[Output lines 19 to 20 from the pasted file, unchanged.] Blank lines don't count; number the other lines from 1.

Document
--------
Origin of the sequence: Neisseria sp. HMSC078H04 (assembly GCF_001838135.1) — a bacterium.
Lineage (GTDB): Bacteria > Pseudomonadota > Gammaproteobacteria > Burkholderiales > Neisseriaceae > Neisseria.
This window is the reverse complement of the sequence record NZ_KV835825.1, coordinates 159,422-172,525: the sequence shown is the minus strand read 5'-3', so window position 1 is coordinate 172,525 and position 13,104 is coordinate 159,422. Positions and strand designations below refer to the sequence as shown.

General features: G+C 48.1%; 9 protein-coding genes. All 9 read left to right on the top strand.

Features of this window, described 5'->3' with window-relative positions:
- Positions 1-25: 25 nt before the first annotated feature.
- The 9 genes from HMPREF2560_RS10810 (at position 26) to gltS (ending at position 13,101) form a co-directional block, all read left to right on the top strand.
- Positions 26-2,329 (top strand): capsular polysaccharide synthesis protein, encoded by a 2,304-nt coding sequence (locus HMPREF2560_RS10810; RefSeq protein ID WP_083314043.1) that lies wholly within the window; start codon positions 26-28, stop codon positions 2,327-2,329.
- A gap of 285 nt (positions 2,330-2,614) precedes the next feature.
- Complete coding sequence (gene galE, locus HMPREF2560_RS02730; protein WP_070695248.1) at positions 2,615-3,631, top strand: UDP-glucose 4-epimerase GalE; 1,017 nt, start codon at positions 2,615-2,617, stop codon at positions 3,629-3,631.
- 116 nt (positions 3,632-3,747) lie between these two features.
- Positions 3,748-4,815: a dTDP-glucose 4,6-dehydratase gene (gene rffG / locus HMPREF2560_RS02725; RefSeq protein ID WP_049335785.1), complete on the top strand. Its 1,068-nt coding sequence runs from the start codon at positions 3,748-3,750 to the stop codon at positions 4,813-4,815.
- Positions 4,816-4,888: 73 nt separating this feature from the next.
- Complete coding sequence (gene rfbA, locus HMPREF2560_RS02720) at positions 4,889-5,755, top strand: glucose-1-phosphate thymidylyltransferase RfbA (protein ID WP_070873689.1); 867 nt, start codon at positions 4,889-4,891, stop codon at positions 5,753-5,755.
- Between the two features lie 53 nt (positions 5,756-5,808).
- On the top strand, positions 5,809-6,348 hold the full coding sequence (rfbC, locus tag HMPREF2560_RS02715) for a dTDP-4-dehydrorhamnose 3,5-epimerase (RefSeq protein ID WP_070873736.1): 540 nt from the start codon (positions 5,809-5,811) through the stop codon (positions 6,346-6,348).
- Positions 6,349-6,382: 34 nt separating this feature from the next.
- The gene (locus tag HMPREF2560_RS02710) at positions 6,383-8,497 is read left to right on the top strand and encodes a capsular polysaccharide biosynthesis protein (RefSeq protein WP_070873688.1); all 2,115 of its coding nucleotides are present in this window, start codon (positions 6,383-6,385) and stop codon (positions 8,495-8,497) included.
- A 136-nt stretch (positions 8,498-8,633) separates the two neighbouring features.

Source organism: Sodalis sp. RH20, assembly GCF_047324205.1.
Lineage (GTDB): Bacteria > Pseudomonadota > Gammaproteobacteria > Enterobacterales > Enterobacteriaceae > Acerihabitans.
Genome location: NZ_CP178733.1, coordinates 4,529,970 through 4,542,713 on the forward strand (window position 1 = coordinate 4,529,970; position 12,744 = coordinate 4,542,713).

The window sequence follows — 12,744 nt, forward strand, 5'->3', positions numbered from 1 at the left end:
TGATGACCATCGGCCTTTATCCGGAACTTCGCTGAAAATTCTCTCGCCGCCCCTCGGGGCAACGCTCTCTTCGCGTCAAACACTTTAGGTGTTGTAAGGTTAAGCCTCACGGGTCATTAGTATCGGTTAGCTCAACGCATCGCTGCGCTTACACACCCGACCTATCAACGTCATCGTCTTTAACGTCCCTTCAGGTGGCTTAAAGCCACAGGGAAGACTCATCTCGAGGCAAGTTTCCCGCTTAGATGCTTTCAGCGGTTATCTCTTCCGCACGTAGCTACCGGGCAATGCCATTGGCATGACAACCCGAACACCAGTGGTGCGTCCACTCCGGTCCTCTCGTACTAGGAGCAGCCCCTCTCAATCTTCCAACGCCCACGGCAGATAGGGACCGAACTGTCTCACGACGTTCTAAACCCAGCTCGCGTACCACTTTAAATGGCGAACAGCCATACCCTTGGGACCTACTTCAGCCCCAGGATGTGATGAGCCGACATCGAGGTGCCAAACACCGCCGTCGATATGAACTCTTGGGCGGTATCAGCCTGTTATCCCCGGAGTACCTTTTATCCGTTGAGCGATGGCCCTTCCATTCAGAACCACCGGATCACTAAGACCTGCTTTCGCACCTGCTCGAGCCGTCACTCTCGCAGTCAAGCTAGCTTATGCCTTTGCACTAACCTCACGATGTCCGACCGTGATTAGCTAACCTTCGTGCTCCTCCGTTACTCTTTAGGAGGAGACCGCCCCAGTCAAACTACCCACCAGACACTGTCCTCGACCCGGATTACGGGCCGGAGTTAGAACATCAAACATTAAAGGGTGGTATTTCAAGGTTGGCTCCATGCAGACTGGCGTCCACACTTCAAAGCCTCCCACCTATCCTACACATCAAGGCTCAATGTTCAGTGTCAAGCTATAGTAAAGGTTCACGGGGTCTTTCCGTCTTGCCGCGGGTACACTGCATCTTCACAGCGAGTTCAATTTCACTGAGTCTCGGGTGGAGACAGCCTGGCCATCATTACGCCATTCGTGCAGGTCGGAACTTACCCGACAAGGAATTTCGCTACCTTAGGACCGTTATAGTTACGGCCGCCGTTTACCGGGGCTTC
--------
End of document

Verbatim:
- A 136-nt stretch (positions 8,498-8,633) separates the two neighbouring features.

Source organism: Sodalis sp. RH20, assembly GCF_047324205.1.